level trough axis dives southward for Monday night into Tuesday.
This will lead to below average temperatures through Saturday and
then temperatures moderate back closer to normal Sunday into
Monday. The trough axis will also lead to several shots of light
precipitation, as upper level short waves ride through the overall
broad flow. Then a more substantial storm system is showing up by
Monday into Tuesday in the wake of the flatter upper level

The period will begin with one of these fast moving cold fronts
and upper level shortwaves on Thursday night. This will bring some
snow showers, but more importantly this will usher in another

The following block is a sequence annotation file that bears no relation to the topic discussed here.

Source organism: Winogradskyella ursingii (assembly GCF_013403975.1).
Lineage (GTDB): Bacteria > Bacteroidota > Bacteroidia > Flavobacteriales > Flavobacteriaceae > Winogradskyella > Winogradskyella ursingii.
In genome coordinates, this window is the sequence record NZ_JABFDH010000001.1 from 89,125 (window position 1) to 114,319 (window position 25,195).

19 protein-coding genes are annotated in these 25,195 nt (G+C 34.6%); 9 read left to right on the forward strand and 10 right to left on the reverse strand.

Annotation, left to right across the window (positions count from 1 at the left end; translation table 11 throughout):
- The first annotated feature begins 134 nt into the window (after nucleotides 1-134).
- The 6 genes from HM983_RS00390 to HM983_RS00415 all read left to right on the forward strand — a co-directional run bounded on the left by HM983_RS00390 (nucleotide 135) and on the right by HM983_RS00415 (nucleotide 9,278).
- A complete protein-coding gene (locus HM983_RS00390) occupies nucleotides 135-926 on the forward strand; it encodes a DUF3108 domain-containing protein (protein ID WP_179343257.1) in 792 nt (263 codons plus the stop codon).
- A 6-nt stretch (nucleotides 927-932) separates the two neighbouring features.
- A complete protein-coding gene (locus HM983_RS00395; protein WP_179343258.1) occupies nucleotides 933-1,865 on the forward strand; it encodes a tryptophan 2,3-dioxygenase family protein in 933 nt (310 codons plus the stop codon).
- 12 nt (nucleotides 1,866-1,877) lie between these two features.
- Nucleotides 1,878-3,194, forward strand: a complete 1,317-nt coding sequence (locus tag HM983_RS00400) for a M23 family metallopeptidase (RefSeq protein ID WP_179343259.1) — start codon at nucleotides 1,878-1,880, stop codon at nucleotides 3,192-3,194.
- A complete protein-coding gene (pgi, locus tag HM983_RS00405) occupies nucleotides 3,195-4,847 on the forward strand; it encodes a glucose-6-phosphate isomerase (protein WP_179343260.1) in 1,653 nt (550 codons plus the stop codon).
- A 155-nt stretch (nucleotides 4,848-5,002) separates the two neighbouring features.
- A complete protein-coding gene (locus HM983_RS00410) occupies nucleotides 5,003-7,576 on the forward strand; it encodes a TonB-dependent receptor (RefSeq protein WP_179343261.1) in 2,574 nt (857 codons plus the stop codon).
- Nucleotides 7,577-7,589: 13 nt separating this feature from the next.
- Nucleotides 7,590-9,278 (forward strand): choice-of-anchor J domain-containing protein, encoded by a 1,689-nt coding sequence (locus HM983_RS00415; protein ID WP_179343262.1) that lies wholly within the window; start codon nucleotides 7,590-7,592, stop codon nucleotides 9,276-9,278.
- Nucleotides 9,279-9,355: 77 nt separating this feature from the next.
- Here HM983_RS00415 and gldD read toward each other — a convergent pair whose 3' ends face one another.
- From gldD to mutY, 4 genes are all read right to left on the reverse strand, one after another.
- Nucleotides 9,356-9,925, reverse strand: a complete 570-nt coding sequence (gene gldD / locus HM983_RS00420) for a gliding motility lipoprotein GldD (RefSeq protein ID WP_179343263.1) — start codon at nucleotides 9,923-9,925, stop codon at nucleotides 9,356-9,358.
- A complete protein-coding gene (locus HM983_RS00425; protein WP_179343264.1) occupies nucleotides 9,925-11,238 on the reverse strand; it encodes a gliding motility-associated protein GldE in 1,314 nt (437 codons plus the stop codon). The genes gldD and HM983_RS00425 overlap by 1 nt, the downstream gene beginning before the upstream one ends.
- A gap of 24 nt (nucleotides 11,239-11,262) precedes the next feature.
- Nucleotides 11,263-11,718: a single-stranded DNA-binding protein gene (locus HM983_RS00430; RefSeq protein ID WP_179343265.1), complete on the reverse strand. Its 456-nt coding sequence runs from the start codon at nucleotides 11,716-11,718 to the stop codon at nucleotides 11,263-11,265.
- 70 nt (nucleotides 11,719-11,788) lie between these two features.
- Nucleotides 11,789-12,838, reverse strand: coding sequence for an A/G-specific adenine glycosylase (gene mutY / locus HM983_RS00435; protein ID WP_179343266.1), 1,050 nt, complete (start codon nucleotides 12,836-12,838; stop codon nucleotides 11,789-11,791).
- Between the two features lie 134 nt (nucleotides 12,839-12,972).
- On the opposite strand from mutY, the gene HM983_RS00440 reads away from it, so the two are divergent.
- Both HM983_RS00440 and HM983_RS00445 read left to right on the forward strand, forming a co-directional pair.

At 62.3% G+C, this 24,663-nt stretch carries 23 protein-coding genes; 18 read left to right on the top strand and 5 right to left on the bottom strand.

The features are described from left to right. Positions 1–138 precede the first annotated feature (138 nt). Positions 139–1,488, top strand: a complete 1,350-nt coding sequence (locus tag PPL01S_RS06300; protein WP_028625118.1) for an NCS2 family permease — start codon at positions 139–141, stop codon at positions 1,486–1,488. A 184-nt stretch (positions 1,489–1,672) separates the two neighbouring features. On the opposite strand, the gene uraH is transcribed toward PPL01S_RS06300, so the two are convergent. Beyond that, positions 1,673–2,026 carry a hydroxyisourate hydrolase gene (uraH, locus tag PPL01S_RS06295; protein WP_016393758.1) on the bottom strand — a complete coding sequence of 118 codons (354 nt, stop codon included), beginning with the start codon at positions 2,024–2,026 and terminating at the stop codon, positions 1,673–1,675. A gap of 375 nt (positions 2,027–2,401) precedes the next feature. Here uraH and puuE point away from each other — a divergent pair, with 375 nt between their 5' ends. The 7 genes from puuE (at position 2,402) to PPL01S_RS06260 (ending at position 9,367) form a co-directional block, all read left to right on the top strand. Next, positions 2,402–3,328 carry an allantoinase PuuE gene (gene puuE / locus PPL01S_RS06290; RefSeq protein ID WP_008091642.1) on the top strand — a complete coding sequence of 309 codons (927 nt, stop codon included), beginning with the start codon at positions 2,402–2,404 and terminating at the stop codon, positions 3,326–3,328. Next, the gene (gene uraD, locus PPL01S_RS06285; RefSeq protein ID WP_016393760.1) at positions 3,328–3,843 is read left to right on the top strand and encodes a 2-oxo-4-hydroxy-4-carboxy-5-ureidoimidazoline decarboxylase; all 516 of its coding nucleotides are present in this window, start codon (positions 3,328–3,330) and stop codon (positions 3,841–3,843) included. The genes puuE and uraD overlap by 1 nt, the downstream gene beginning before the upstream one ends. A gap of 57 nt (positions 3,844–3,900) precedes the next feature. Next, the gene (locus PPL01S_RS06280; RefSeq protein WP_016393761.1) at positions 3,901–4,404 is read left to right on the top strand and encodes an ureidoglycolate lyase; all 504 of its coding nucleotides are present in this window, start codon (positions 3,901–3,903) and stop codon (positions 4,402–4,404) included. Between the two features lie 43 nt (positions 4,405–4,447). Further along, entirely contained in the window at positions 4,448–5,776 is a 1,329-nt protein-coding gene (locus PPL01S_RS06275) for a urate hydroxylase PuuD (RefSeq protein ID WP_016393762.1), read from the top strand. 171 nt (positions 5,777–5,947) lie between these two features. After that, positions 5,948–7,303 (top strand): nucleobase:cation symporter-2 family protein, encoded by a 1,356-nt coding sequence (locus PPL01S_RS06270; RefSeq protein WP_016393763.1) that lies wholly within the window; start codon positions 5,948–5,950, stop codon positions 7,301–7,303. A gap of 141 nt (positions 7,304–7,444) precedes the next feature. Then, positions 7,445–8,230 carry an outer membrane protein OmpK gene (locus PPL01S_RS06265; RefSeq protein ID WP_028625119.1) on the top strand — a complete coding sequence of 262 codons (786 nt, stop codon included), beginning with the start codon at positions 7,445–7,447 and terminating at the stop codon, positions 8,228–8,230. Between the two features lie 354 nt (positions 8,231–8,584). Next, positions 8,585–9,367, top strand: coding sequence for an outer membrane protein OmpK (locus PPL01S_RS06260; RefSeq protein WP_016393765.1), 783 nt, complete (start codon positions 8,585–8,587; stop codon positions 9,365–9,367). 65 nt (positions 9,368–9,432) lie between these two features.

round of cold air. This will drive air temperatures into the teens
by Friday morning. In the wake of the front, an area of high
pressure fill into portions of the Tennessee and Ohio Valley.
While we do see clearing skies Friday, the very cold airmass will
lead to afternoon high temperatures in the 20s. There is yet
another wave that progresses east by Friday night into Saturday,
but this will probably only bring increased cloud cover to the
region. The models diverge as we move into the Saturday night and
Sunday timeframe, as the models show differing timing on the wave
and fronts for ascent. Given this did think the model blended
guidance was fine with slight to chance POPs for this portion of
the period.

The models are more in alignment with the system Monday into
Tuesday, as another upper level shortwave crashes southward out of